The Guest Blog

The following article has been sent to Blogactiv by Stéphane Desselas, Managing Director of Athenora Consulting

The work of a lobbyist in Brussels today seems to be well marked out: working upstream with the Commission, submitting amendments to the Parliament, making contacts with the Permanent Representations and national administrations in the Council. For several years now their work with the European institutions has become more professional and their expertise will have developed. However, today they must confront new challenges resulting from the increasing complexity of decision-making structures, while at the same time transparency is on everyone’s minds.

A more professional lobbying

The career of a lobbyist is marked out by the way in which the market has become more professional. As such, at the Commission, professional lobbyists participate in consultations, are members of expert groups, work with desk officers on technical matters, taking political questions if necessary to the Director General or the cabinet of the Commissioner. In exchange for their expertise, lobbyists are informed about Commission projects and may therefore contribute to their execution.

In the Parliament, lobbyists work with rapporteurs and shadow rapporteurs, providing them with expertise through an argued approach based on facts and figures. They must also work with political groups and in particular with the coordinators, and rely on a network of MEPs from the appropriate committee to propose amendments.

In the Council, lobbyists are not always welcome. Nonetheless, the fact remains that they have learnt to work closely with their Permanent Representations, meet the different presidencies, and if necessary, contact national authorities if a major interest is at stake.

Lobbyists may therefore master procedures and networks, and can hope to have an influence on European decision making.

Increased complexity

And yet, at the European Commission, one will discover that a large part of legislation does not take place by co-decision, but by complex comitology procedures, to which lobbyists do not have direct access. Many major issues are decided here, and there is a large risk of not even knowing about it.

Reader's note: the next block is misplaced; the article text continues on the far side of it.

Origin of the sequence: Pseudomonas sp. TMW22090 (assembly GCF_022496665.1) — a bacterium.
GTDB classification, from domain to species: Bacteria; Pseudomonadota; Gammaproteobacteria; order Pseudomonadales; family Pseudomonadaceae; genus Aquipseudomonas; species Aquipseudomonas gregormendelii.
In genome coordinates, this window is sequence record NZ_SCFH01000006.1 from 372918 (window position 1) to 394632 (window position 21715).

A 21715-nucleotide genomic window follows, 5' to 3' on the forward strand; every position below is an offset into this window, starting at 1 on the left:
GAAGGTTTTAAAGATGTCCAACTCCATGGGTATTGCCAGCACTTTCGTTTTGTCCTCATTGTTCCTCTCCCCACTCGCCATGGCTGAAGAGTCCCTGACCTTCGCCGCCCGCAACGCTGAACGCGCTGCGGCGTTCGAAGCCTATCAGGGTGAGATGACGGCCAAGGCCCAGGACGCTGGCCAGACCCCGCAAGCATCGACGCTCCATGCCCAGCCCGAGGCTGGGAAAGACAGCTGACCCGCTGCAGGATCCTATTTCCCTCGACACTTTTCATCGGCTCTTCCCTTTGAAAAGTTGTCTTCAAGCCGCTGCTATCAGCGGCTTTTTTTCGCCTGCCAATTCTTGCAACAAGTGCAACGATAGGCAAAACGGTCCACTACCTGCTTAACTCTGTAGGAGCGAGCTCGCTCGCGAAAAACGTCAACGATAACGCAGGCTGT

At the Parliament, the lobbyist can find that, having succeeded in submitting important amendments, once the deadline has passed the rapporteur and the shadows agree on conflicting compromise amendments. The lobbyist may not have been informed of this, even though such amendments have priority over all others. If one is not vigilant, these amendments may become part of the provisions adopted by the Parliament.

Likewise, having succeeded in his amendments being adopted in parliamentary committee, the lobbyist may discover that the Parliament, the Commission and the Council are meeting in informal trialogues, so as to adopt common amendments which will be voted on as a priority in plenary, and then taken up by the Council, this ending the procedure after the first reading. These meetings take place behind closed doors, therefore documents are kept secret and information is difficult to obtain.

Finally, the lobbyist may discover that an increasingly large part of legislation is defined by executive agencies, whose consultation procedures are limited even more, without any place for the Parliament. As with comitology, the lobbyist may end up missing out on an important part of regulation decided outwith the traditional Brussels institutions.

New lobbying methods